Fr. Peter’s primary point in telling this story was that we all work this wonderful act of God weekly (at least). He wanted us all to consider ourselves close to the powerful works of God and to know that we participate regularly in the working of wonders. When we say “Amen, Amen, Amen” during each divine liturgy, we are enacting a miraculous wonder. The occasion of this sermon was the Sunday on which we have the epistle reading about Peter raising Tabitha from the dead. Elizabeth and I named our last child Tabitha two years ago, and she is also a daily means of God’s kind and loving work within our lives.

I suppose Metropolitan Philip’s point about distraction is confirmed by the fact that I am not likely to blog about the eucharist very often or that such posts would not likely be read and pass around by many people. Apparently, we want the unusual far more than we want the wonderful.

One other point that I take from this story is the place of trust or witness in the function of miracles within the life of God’s people. There seems to be some basic reason why what we think of as miracles never lend themselves to scientific replication and verification. I’m not going to try and figure this out fully here. Miracles do hold up under careful rational scrutiny, but they are not replicable, verifiable, or falsifiable in the ways that our modern preferences demand. Most of us today place far more value on the replicability of an event than we do on the character of the person bearing witness to the event. I have every reason to believe the story that my priest, Fr. Peter, told about various icons in our church streaming myrrh over the years. This is because I’ve come to know Fr. Peter well in recent years as a very normal, humble, and loving man with great integrity. However, this kind of testimony will mean very little to anyone reading this who has not gotten to know me or my priest. This is one of the values that we have lost as a result of our increased mobility and lack of intergenerational community within modern society. We no longer have a lot of deep and long-standing relationships in which the testimony of one good person about something that happened over a decade ago might be highly persuasive and meaningful to many others around them. Sadly, this is a large part of the reason why so many do not find the case for the life, death, resurrection, and ascension of Jesus Christ to be very persuasive in our day.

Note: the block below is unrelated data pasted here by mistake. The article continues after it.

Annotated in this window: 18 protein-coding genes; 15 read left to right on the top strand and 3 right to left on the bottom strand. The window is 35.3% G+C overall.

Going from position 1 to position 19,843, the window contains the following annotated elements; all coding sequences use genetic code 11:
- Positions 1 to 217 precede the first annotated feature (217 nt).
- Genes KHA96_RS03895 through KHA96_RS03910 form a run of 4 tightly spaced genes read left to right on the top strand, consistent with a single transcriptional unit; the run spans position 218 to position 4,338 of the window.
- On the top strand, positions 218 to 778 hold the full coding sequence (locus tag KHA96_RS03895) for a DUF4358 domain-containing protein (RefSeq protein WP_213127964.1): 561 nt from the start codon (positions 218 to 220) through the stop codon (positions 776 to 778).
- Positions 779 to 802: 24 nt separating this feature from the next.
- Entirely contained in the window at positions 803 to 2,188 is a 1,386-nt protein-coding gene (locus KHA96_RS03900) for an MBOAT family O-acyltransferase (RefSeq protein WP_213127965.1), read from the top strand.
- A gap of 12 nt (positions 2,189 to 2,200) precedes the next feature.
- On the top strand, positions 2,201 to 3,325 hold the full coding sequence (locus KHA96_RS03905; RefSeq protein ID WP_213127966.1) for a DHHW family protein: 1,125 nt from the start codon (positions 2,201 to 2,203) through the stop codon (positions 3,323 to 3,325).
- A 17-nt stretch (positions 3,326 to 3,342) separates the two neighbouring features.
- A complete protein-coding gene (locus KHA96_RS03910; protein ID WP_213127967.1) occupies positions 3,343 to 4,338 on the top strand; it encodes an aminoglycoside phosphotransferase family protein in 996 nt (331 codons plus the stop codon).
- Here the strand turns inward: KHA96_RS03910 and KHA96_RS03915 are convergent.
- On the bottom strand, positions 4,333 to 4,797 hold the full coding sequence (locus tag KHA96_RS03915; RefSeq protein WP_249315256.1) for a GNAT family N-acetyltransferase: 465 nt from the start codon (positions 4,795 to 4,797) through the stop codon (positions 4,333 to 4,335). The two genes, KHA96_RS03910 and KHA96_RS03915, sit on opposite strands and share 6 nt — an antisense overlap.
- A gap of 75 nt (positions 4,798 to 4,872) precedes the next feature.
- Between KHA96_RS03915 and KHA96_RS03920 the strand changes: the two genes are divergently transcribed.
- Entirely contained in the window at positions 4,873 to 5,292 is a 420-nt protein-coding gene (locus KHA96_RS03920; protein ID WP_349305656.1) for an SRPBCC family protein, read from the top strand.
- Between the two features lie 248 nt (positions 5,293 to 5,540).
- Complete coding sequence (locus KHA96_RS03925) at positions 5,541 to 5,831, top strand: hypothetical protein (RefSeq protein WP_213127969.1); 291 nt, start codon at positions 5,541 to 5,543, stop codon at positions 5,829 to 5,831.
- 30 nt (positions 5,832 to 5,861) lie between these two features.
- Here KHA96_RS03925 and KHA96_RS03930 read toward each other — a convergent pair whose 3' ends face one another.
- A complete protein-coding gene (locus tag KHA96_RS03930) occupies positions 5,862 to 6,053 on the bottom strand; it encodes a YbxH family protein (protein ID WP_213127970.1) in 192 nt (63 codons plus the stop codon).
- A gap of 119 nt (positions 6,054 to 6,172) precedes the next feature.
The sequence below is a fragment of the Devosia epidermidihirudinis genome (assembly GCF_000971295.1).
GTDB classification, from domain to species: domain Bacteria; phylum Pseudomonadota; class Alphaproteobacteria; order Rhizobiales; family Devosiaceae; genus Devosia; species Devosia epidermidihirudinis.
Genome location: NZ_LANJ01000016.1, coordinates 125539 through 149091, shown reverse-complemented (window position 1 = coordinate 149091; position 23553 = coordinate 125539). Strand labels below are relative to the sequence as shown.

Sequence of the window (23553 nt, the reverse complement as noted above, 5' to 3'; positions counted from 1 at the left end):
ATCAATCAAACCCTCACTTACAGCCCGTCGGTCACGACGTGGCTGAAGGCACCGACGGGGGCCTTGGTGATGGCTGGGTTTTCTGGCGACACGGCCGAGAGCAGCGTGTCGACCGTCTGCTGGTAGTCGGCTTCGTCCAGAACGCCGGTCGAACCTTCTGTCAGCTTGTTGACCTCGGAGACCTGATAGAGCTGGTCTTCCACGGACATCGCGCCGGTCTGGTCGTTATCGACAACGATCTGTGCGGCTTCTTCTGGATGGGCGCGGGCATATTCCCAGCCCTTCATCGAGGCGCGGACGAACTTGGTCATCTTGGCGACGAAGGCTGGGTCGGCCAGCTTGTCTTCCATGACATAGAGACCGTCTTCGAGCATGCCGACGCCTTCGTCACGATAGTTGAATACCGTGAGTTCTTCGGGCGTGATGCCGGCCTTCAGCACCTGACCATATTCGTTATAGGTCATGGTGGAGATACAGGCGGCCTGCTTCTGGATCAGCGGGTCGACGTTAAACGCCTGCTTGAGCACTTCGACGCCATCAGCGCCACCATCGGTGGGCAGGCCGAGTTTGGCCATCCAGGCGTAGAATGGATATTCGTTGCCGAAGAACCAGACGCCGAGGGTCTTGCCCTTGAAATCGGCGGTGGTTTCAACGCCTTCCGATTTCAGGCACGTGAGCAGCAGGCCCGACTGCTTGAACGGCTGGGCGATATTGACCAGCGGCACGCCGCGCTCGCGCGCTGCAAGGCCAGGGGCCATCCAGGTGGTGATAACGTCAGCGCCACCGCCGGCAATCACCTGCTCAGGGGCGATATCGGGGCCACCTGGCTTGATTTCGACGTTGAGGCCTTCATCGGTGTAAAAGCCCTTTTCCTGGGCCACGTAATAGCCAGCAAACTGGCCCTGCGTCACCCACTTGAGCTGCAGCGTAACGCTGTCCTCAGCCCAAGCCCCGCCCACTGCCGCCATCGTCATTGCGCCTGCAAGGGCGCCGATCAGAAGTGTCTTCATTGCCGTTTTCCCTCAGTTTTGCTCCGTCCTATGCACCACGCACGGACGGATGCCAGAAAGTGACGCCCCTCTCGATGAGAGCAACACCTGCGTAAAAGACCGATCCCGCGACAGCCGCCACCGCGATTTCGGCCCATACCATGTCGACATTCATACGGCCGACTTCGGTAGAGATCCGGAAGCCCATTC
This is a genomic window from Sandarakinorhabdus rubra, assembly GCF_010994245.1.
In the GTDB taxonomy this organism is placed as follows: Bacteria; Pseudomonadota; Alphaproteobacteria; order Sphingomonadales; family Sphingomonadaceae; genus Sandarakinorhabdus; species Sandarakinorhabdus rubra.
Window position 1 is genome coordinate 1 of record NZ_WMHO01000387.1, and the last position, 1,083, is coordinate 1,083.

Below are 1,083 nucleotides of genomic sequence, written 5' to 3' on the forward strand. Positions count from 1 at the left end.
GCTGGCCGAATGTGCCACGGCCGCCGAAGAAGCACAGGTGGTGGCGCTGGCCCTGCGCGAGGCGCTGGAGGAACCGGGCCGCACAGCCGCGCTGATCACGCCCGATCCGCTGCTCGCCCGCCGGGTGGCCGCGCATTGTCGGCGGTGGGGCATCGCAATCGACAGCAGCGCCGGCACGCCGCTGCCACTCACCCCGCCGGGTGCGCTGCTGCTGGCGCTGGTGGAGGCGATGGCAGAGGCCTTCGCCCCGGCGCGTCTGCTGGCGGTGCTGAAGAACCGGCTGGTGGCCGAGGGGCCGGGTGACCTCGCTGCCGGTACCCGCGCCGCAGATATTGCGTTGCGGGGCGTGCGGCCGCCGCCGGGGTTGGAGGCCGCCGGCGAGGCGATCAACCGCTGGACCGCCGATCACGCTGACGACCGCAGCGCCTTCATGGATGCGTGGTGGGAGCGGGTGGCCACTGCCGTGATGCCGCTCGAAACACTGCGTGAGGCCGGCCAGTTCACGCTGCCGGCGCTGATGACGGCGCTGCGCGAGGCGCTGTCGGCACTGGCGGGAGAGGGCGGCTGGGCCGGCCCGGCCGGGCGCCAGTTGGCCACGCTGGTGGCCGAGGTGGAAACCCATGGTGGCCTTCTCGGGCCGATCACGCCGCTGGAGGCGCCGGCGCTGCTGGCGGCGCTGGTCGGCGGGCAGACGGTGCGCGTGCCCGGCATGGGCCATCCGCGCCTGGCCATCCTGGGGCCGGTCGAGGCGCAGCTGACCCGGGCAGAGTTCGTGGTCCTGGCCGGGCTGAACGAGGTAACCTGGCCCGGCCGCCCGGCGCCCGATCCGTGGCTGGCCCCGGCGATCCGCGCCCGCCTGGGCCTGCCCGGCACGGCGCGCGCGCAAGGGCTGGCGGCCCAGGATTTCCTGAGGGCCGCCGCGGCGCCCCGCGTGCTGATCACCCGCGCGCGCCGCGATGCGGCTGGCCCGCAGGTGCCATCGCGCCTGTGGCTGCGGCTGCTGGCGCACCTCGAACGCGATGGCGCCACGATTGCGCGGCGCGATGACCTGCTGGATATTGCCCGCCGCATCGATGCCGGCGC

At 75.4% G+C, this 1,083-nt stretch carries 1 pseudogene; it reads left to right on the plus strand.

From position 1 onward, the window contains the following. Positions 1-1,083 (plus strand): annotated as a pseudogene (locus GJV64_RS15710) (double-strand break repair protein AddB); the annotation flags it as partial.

This is the point that C.S. Lewis is making he has the Professor say to Peter and Susan that “a charge of lying against someone whom you have always found truthful is a very serious thing; a very serious thing indeed” (in The Lion, the Witch and the Wardrobe). Lewis is pointing out that we are no longer able to fully understand the seriousness and the value of testimony to truth that is based simply on someone’s character and reliability. Finally, I suppose that the directive from Metropolitan Philip to his priests (not to talk about myrrh streaming icons without good cause) lines up remarkably well with the last point that the Professor makes to Peter and Susan: “There is one plan which no one has yet suggested and which is well worth trying. …We might all try minding our own business.”